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French President Emmanuel Macron faces the biggest test of presidency as a protest movement, sparked by discontent with a plan to raise gasoline taxes, has grown and become violent. Gabe is here to walk you through the latest:

The gilets jaunes ("yellow vests") protests began just over two weeks ago in response to a government proposal to further increase a "green tax" on gas and diesel fuels. Gas currently costsmore than $7 per gallon in France, and the tax would add 30 percent to that.

Since then the protests have come to embody widespread disillusionment with an aloof president. The protests have, accordingly, gained in intensity. Over the weekend, three people were killed and 260 wounded. Shops were destroyed, and monuments vandalized.

Even after this weekend's violence: 71 percent of French people surveyed support the movement, according to RTL, and nearly 90 percent say the government has mishandled the entire episode. Both the far-right National Front and far-left Unsubmissive Front support the gilets jaunes and have called on parliament to scuttle the tax hike before it takes effect in January.

These protests could well determine the trajectory of the rest of Macron's presidency. He has to placate the protestors but without capitulating in a way that politically dooms his broader plans to reform France's lethargic economy.

Mr. Macron was elected in part because he was a political outsider – now that he is in the cockpit, does he have the political acumen to manage a crisis like this?

Empathy and listening are key to establishing harmonious relationships, as demonstrated by Callista Azogu, GM of Human Resources & Organization for Nigerian Agip Oil Company (NAOC), an Eni subsidiary in Abuja. "To build trust is very difficult. To destroy it is very easy," says Callista, whose busy days involve everything from personnel issues to union relationships. She sees great potential for her native Nigeria not only because of the country's natural resources, but because of its vibrant and creative people.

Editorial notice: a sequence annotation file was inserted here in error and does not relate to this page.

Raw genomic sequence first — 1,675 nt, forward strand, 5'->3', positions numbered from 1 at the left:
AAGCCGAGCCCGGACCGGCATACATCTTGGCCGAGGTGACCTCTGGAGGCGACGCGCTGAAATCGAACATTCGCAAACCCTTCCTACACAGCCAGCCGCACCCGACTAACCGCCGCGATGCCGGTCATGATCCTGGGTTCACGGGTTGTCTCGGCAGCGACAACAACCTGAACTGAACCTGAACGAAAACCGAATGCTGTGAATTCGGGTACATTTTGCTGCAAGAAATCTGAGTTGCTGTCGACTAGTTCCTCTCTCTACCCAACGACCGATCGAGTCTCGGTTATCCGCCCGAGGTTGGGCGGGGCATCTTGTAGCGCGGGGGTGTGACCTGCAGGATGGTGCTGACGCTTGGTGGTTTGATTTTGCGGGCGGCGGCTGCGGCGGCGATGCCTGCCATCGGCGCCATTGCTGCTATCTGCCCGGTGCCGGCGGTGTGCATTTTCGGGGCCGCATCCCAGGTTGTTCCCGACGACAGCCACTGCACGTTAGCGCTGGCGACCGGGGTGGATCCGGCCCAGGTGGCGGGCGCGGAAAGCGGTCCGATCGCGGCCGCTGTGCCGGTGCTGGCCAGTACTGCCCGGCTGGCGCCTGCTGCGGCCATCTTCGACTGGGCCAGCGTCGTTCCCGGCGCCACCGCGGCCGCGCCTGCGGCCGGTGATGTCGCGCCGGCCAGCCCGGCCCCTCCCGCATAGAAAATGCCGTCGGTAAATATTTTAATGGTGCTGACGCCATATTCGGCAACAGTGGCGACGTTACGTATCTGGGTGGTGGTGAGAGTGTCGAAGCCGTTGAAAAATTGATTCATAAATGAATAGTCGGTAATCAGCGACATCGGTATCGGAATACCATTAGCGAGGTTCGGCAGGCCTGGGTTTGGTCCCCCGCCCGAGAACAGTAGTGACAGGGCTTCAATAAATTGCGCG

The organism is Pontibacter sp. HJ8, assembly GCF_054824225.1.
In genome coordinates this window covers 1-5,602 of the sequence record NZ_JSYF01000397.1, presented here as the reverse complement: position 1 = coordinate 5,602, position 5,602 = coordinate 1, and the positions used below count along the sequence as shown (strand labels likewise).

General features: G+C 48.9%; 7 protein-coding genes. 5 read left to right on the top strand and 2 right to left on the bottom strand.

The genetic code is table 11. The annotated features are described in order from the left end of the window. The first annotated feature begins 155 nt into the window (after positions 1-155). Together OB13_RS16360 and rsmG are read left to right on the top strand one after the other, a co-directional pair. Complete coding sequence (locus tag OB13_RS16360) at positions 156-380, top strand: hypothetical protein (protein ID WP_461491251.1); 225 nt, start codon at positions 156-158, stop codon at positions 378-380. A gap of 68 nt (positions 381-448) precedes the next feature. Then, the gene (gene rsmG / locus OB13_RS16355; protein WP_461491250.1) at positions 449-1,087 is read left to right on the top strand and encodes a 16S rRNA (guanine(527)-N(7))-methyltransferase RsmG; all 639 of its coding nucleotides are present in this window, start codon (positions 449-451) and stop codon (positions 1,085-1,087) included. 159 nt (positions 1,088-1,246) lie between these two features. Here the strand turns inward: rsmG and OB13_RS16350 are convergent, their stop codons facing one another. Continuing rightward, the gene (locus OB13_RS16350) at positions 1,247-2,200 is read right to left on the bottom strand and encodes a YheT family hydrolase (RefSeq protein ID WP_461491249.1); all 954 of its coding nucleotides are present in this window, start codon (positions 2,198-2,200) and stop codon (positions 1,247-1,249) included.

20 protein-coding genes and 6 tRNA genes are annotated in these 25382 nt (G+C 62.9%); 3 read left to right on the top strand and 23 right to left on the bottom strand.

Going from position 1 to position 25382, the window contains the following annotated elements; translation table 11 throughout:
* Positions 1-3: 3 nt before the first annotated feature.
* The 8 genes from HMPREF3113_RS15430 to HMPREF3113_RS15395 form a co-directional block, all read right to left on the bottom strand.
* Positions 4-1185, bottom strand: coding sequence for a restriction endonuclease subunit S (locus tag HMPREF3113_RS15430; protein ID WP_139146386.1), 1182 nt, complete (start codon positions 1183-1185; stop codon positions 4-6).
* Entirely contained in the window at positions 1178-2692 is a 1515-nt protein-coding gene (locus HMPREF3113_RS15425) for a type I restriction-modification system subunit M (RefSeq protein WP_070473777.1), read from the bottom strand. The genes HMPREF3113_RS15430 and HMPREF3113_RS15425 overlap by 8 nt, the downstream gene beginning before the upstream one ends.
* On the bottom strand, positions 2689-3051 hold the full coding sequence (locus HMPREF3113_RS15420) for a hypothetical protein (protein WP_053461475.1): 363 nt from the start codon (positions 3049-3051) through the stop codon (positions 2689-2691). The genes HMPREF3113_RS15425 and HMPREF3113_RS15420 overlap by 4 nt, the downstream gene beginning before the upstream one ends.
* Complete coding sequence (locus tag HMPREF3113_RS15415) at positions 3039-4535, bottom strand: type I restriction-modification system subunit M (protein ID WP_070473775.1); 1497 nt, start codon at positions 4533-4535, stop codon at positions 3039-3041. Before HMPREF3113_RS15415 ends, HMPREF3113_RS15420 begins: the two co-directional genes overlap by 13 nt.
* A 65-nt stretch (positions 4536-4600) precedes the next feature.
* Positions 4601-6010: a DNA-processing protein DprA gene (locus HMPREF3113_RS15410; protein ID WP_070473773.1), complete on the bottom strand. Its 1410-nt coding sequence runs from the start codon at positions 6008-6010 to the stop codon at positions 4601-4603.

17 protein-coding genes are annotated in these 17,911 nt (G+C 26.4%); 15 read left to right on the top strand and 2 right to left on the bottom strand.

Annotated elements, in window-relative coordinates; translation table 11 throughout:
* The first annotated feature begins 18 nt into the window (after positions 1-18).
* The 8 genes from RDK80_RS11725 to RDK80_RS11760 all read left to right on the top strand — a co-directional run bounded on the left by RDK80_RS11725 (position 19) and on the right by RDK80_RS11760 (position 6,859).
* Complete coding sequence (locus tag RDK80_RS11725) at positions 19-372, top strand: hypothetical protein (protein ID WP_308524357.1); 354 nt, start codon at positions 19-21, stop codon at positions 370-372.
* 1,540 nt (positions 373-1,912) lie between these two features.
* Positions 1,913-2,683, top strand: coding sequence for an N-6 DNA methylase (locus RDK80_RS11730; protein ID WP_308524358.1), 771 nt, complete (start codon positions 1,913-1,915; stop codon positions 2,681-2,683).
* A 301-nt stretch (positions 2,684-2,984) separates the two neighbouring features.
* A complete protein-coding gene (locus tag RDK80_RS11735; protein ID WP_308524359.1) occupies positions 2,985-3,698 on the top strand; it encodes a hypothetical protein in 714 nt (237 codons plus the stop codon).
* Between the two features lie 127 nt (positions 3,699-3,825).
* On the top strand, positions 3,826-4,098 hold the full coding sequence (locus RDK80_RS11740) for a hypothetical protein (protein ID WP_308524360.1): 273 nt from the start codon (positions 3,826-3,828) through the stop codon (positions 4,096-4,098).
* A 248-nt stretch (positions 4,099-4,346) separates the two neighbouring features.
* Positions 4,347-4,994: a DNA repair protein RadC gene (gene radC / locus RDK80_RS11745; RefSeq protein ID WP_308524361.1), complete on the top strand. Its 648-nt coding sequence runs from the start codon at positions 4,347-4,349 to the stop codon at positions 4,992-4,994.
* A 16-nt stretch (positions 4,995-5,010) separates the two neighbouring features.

Learn more about Callista in this episode of Faces of Eni.

For the world's wealthiest nations, including the United States, the rollout of COVID-19 vaccine has been rocky, to say the least. And as a result, much of the developing world will have to wait even longer for their turn. Part of the challenge, World Bank President David Malpass says, is that "advanced economies have reserved a lot of the vaccine doses." Malpass sat down with Ian Bremmer recently to talk about what his organization is doing to try to keep millions around the world from slipping deeper into poverty during the pandemic. Their conversation was part of the latest episode of GZERO World.

Saturday will mark the beginning of an historic turning point for European politics as 1,001 voting members of Germany's Christian Democratic Union, the party of Chancellor Angela Merkel, hold an online conference to elect a new leader.

Here are the basic facts:

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For the first time in twenty years, extreme poverty around the world is growing. How does the developing world recover from a pandemic that has brought even the richest nations to their knees? David Malpass, the President of the World Bank, is tasked with answering that question. He joins Ian Bremmer on GZERO World to talk about how his organization is trying to keep the developing world from slipping further into poverty in the wake of a once-in-a-century pandemic.

Joe Biden wants to move into the White House, but the coast isn't clear. He may need some bleach.

Watch more PUPPET REGIME here.

The GZERO World Podcast with Ian Bremmer. Listen now.


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